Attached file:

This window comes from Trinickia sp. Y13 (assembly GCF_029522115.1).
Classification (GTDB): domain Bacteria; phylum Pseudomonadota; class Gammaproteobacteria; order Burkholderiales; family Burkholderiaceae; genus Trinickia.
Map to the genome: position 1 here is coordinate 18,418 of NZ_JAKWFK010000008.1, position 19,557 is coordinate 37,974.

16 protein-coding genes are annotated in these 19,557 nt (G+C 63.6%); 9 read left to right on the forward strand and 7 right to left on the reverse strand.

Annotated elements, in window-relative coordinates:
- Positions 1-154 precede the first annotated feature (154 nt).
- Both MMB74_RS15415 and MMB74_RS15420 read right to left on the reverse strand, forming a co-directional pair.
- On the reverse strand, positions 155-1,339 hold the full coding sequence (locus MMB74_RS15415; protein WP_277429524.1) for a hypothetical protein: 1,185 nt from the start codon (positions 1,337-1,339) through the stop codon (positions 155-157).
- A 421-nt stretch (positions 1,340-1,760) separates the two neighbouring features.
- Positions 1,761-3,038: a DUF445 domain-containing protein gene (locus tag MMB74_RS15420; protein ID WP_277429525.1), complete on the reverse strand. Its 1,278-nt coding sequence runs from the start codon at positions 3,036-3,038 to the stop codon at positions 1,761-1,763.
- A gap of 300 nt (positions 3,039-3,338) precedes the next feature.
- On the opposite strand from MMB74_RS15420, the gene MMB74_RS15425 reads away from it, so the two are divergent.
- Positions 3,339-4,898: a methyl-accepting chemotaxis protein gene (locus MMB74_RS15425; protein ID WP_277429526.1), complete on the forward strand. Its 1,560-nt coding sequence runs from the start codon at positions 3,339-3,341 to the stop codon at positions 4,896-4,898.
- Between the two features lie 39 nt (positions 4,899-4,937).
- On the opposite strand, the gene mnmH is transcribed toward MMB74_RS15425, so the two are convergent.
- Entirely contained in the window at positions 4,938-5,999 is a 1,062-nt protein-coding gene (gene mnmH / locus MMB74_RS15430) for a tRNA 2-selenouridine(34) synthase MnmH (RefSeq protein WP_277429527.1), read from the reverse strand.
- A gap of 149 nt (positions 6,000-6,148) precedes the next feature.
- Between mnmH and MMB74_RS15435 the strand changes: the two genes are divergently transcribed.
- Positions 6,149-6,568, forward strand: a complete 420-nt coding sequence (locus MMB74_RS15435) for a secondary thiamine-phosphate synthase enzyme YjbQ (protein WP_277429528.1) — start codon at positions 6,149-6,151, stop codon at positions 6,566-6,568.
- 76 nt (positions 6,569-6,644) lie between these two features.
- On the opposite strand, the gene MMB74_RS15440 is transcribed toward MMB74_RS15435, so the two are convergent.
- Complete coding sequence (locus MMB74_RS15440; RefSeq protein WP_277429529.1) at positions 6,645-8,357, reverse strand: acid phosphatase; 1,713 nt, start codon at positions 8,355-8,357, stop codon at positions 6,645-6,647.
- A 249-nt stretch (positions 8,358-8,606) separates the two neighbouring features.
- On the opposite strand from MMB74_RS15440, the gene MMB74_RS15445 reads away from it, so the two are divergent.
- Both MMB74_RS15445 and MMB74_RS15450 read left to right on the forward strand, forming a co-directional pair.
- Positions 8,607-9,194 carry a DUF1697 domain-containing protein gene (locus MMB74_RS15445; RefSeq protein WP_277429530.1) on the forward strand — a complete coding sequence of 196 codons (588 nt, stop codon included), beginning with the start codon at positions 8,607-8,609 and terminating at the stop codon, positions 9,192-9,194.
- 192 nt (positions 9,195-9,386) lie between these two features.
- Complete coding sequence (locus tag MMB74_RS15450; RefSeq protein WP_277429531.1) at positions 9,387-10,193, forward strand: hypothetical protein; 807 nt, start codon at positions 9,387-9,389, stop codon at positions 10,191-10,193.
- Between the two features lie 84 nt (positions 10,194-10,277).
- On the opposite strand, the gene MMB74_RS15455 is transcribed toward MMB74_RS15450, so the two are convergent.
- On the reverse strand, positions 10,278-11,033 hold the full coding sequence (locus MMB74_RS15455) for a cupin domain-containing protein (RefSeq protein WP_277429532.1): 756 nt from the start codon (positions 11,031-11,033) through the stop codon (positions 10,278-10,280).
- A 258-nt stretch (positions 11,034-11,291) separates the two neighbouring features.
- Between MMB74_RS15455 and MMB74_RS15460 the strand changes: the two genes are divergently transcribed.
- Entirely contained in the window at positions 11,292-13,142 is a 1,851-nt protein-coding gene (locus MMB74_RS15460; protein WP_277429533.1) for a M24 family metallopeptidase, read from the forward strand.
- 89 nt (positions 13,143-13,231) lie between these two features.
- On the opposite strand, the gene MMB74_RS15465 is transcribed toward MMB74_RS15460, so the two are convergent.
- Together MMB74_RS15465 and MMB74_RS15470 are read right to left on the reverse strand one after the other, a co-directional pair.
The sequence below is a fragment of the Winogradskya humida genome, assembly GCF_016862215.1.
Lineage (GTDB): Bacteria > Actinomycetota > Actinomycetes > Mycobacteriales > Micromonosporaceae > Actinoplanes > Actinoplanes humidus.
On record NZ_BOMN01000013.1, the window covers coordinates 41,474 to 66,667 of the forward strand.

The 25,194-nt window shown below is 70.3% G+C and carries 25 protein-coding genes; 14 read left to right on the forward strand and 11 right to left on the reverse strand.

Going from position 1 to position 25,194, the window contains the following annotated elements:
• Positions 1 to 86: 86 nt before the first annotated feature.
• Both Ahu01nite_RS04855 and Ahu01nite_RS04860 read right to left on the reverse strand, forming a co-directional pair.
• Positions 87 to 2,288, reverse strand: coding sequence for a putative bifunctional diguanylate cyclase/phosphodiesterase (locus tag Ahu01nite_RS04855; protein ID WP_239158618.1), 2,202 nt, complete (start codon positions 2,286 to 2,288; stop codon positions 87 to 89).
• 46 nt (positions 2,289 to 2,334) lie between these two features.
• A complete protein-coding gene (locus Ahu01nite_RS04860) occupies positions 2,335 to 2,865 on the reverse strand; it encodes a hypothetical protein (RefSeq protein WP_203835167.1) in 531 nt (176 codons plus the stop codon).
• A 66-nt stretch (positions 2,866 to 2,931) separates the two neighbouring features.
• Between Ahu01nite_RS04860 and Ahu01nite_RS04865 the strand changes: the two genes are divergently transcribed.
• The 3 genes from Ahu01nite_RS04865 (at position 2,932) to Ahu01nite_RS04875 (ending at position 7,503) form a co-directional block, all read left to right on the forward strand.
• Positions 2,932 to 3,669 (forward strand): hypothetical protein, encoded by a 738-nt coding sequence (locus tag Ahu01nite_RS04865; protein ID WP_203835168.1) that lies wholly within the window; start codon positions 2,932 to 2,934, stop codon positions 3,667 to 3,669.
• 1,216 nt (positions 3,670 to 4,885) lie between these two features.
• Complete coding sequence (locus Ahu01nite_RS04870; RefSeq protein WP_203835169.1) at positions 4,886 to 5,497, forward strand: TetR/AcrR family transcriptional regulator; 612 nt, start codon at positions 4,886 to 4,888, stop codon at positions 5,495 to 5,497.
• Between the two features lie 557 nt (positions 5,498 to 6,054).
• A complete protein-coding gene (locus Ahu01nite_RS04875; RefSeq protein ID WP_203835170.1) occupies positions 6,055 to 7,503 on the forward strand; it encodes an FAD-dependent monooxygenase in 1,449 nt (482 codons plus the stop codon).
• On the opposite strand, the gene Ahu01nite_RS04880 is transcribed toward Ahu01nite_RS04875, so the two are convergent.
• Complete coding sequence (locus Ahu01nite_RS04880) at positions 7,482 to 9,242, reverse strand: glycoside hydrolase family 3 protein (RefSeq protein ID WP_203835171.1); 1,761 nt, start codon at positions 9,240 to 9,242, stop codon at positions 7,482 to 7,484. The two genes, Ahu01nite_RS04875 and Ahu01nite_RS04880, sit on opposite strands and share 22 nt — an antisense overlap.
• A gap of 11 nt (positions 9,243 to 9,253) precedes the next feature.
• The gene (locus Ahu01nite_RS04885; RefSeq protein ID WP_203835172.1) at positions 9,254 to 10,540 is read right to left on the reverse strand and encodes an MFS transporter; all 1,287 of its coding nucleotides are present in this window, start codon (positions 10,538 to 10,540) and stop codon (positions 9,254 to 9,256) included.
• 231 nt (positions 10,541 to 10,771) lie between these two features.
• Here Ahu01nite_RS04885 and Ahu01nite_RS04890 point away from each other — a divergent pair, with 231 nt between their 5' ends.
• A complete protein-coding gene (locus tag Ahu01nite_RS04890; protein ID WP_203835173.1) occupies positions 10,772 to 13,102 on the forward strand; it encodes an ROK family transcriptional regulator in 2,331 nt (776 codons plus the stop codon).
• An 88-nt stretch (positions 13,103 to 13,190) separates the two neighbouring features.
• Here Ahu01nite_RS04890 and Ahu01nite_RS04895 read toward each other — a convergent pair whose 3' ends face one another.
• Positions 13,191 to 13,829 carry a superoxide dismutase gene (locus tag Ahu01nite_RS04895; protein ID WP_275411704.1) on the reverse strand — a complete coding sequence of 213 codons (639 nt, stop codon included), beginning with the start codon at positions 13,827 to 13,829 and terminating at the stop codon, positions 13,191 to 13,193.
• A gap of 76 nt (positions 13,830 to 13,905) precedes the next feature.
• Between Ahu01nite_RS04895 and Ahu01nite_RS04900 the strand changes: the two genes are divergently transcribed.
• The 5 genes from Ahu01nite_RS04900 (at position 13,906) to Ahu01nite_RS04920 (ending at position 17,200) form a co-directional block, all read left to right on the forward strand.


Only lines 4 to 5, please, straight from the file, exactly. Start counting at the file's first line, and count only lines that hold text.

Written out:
16 protein-coding genes are annotated in these 19,557 nt (G+C 63.6%); 9 read left to right on the forward strand and 7 right to left on the reverse strand.

Annotated elements, in window-relative coordinates: